Using Connecticut to Illustrate The Great Metastatic Breast Cancer Divide
When I think of Connecticut, I think of Mystic Pizza, stunning fall foliage, stodgy insurance companies and Harvard vs. Yale. I also think that it is a good thing I don’t live there, because Connecticut is hard to spell.
Geographically, Connecticut is well-located–convenient to New York and Boston. Demographically, Connecticut offers a great breast cancer analogy.
Connecticut has a population of 3.59 million–if we round up very generously, that’s roughly the number of US people currently living with a history of breast cancer–all stages of breast cancer. (See footnote at the very bottom of this page.)
Imagine everyone in the whole state of Connecticut had breast cancer at some point or is currently in treatment for it. Now, how many Connecticutters are living with metastatic breast cancer, aka the fatal form of the disease?
That would be about two towns worth of people: Waterbury (108,802 people) and West Haven (52,907 people)–that gets us pretty close to the estimated 155,000 US people living with metastatic breast cancer.
Which brings us to the good old town of Groton, the Submarine Capital of the World. With 40,115 inhabitants, the population of Groton is equivalent to the number of US people who die annually from breast cancer–a number that has not changed significantly in the past 30 years.
No one dies from early stage breast cancer. When someone dies from breast cancer, it’s because the cancer has spread to a distant site such as bone, liver, lungs and/or brain.
Imagine if you lived in Groton and from January to December, 113 of your fellow citizens dropped dead with each passing day until the entire town was gone. What would you do?
My first instinct would be to move. I would jump in one of those submarines and get the hell out Groton, damn the torpedoes, full speed ahead.
Indeed, that is many non-metastatic people’s reaction. People generally don’t lean in to hear our stories…most lean far, far away.
Two years ago I was at Northwestern’s Lynn Sage annual breast cancer town hall, staffing an exhibit for the Metastatic Breast Cancer Network (MBCN). An attendee wandered up to MBCN’s table, picked up a brochure and read the title out loud: “‘Diagnosis Metastatic Breast Cancer’…METASTATIC? I don’t want to hear about THAT!” She dropped the brochure as if it were burning her fingers and backed away so quickly little puffs of dust practically rose in her wake.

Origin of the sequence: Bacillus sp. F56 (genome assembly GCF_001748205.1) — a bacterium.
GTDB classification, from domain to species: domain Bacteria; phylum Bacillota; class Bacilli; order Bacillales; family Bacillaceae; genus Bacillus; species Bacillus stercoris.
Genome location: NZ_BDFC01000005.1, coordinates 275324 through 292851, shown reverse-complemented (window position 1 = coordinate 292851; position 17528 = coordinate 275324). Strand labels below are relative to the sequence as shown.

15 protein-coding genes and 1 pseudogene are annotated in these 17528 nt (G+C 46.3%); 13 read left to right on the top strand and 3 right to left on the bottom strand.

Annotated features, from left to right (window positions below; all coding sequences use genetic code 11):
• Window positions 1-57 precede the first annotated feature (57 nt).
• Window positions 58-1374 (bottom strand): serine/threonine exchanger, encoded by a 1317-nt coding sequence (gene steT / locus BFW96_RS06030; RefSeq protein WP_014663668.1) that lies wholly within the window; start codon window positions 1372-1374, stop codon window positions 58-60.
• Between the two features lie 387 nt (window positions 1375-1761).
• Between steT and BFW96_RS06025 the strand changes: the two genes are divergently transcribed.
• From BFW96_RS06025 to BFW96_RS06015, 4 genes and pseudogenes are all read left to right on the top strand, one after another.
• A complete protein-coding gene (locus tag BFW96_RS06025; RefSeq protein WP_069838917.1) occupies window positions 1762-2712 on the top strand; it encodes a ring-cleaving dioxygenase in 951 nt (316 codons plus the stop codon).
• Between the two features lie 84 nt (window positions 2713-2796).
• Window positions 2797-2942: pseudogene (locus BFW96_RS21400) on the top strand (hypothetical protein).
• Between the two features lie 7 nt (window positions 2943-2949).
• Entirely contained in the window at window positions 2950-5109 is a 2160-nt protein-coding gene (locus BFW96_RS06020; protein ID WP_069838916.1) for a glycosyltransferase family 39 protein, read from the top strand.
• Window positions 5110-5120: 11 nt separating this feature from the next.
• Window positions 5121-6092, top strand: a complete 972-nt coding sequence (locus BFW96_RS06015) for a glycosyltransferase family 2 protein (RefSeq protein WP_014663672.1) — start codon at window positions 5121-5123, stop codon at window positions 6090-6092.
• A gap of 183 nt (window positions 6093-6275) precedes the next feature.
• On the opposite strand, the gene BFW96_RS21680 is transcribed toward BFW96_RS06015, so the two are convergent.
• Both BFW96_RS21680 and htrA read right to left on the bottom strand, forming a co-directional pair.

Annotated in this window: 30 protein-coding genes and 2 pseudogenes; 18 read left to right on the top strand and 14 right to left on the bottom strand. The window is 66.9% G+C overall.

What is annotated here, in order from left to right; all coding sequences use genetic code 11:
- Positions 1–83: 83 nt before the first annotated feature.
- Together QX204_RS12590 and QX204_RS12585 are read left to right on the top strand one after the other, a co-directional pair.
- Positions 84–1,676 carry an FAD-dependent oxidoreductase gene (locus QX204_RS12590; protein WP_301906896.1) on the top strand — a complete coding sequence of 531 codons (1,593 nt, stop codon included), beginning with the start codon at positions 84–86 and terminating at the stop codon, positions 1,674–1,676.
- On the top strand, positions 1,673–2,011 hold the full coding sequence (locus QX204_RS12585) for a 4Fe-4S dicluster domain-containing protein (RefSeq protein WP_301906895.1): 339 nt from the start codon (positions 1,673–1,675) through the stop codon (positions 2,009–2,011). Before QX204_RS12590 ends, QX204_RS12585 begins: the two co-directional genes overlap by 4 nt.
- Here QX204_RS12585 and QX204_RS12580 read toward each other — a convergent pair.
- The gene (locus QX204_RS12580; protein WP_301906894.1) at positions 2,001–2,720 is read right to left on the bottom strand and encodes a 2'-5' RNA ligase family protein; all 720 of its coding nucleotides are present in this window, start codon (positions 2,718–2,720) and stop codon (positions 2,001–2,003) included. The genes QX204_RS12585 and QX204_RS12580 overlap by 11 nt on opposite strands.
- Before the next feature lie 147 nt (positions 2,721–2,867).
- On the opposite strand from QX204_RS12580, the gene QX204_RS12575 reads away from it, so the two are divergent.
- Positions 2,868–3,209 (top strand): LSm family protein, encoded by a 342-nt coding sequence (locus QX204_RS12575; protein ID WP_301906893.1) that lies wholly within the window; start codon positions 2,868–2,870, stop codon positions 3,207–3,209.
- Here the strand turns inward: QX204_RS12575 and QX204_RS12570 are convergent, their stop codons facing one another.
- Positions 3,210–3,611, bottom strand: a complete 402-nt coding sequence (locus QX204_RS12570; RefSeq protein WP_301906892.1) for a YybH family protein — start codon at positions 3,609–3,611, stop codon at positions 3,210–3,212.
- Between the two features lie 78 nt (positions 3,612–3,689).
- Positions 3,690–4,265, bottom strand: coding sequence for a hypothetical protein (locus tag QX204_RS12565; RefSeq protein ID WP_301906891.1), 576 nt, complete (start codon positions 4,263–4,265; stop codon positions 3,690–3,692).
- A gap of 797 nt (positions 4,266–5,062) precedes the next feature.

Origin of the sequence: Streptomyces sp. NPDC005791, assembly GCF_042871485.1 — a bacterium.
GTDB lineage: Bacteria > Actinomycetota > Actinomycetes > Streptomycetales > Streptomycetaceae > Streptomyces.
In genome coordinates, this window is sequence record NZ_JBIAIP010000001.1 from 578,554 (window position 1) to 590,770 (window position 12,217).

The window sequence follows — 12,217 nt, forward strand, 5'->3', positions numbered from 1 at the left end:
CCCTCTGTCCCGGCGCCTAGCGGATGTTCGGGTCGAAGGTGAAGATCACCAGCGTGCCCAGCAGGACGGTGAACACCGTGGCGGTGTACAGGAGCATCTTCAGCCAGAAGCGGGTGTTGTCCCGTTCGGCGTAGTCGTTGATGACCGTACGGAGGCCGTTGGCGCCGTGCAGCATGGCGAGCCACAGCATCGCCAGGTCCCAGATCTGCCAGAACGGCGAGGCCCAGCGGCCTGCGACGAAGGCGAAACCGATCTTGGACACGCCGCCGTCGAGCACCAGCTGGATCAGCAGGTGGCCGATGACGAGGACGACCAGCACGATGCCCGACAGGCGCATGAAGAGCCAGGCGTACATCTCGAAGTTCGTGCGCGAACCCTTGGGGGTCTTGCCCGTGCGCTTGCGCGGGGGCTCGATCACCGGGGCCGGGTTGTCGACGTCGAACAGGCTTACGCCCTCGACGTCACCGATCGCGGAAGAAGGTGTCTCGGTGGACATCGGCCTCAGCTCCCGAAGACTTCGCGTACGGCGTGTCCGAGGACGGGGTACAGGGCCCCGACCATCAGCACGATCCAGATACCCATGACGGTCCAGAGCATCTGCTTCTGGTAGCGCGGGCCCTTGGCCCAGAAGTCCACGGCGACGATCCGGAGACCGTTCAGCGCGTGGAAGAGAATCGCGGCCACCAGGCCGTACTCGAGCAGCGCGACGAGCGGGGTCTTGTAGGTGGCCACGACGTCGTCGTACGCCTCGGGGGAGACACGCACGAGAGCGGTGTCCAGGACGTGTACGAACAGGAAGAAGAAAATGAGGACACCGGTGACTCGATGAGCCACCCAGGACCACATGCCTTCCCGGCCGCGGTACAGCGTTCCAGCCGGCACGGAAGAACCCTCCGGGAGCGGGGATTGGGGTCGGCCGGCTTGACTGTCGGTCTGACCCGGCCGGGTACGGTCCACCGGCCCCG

Unfortunately, there is no hiding place from metastatic breast cancer. Just as rain falls on the just and unjust, so too does Stage IV breast cancer.
If you live in on the east coast, you might remember trailblazing news anchor Michelle Marsh–she died in 2017 at age 63 from metastatic breast cancer at her home in Bristol, CT.
Basketball fans might recall 2004 Boston College star player Clare Droesch–she died from breast cancer at age 36 in May 2018.
Another basketball player, Stacey Porrini Clingan of Bristol, Connecticut, was known for her key role on the University of Maine’s high achieving 1993-1997 teams. She died at age 42 in March 2018 from metastatic inflammatory breast cancer.
Here in Chicago, many people know that former Mayor Richard J. Daley came from a wealthy and politically connected family. Cancer does not care about clout–First Lady Maggie Daley died in 2011 at age 68 after seven years of living with metastatic breast cancer.
Another Chicagoan, Chance the Rapper has a net worth of $33 million. He is an amazing musician, a fantastic businessman and a generous philanthropist. But even he is powerless against metastatic breast cancer. His aunt, Kimberly Bennett, died of metastatic inflammatory breast cancer
My Auntie Kim lost her battle with Breast Cancer early Sunday morning. She was a warrior and wanted me to share this https://t.co/tb0cqRQzMA
— Chance The Rapper (@chancetherapper) May 9, 2017
Again, millions and millions of US people are successfully treated for breast cancer and are fine. A comparative few will find themselves exiled to Waterbury or West Haven and, God help us, Groton.